Learn the lesson of SEO Mistakes
With JC Penny & Overstock.com getting penalized from Google for trying to outfox the search engines, what lesson can you learn from these stumbles?
Be careful when it comes to technology you may not fully understand. Let me say this again, Be careful when it comes to technology you may not fully understand.
Today, countless organizations—small businesses especially—are being told that their fortunes will improve if they learn to harness the magical powers of SEO. If you own or operate a Web site for your business, the come-ons are no doubt familiar: “I visited your website and noticed that you are not listed in most of the major search engines,” goes one popular one.
Do organizations fall for these pitches? They sure do. In fact, entire industries have become enamoured with SEO. Take the media business. Today, many publishing companies are putting more investment into search gimmicks than in quality content. The result? Fewer impactful features, more animated slide shows and plenty of SEO-optimized headlines, including one from The Washington Post that read simply, “SEO headline here.”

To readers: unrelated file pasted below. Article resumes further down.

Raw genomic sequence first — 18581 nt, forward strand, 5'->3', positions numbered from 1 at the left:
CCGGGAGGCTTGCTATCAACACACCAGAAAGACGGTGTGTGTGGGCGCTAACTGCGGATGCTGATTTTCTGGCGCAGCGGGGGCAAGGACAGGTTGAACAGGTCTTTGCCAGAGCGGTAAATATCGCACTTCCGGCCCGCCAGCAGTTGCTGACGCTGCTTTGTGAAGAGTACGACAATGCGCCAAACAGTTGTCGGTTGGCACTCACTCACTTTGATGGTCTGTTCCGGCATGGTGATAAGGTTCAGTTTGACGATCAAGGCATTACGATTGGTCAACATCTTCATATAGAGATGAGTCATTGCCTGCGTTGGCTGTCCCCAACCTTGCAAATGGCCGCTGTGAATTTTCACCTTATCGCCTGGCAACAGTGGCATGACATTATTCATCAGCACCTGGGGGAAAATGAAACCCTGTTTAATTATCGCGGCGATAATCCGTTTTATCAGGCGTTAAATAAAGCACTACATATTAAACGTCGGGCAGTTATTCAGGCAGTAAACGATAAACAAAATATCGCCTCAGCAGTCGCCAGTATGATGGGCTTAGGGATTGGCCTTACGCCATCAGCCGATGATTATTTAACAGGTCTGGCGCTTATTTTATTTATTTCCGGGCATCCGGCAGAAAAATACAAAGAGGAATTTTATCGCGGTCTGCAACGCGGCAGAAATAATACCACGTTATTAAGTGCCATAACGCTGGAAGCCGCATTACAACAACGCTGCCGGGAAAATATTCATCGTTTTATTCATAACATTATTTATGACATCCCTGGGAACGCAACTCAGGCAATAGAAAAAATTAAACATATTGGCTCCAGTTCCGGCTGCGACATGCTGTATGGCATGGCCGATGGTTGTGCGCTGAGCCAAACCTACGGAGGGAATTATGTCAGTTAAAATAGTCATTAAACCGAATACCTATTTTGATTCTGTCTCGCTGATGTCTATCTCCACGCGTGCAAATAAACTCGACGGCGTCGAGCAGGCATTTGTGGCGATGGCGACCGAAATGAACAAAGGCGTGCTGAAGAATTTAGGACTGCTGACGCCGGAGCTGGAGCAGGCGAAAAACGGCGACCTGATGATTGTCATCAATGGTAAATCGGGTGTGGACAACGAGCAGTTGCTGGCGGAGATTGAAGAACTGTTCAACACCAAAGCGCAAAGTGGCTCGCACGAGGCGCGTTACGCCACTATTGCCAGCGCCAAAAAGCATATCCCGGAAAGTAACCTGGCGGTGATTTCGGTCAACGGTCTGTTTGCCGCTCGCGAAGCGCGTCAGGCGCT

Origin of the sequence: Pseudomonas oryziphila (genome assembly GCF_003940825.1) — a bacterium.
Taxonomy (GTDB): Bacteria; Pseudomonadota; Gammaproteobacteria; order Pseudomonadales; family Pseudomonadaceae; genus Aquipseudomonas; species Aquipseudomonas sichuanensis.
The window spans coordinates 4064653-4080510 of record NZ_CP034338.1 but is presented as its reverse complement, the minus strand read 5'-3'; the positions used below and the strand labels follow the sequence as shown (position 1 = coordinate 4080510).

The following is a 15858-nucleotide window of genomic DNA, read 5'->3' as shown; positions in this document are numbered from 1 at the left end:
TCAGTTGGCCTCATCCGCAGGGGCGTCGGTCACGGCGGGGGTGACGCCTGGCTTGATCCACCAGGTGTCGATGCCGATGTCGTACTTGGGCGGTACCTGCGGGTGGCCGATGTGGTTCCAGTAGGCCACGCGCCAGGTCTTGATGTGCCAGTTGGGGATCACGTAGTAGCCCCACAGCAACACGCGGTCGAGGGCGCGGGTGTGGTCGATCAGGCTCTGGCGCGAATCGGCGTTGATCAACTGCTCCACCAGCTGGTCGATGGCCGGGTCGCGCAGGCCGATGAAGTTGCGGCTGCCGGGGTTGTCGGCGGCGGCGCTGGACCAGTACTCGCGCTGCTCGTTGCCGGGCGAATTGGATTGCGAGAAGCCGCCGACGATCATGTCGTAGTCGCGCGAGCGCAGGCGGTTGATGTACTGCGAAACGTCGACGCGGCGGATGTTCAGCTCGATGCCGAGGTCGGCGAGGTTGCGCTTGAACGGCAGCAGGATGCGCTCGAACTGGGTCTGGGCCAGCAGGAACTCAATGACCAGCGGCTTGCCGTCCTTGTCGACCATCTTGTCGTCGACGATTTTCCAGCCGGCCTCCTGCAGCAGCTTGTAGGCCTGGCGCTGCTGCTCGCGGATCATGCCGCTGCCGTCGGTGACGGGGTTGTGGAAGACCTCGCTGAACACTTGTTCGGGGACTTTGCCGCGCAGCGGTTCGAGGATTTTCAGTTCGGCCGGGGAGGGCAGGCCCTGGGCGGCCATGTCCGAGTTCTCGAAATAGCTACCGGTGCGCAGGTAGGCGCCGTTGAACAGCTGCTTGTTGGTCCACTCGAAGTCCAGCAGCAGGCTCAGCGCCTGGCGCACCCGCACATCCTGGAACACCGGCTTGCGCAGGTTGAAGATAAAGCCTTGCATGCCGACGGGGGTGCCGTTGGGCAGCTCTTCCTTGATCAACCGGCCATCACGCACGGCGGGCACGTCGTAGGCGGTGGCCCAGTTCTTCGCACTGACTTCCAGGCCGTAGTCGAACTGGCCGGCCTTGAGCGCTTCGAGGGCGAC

Infatuation with SEO and related technologies extends to companies of all types. According to the Search Engine Marketing Professional Organization (SEMPO), North American spending on search marketing is growing nearly 15 percent annually and will top $17 billion this year. This is in addition to the vast sums spent on SEO technology and consulting.
With these figures search has seized the attention of scores of business executives worldwide, Sooner or later, every competitive company will develop or invest in SEO capabilities. When this happens, distinguishing your organization with basic SEO technology and knowledge will become very difficult.
There are signs that some SEO companies are having to go to greater extremes to produce results for their clients. Is the sun is about to set on SEO. It might, but don’t cancel your contract with your SEO provider just yet, For the foreseeable future, SEO technology will remain a very valuable business tool, but only if you keep a competitive advantage. For that, you’re going to have to focus on business basics, including your innovation, prices and operational excellence.
Some thoughts echoed from Inder Sidhu the Senior Vice President of Strategy & Planning for Worldwide Operations at Cisco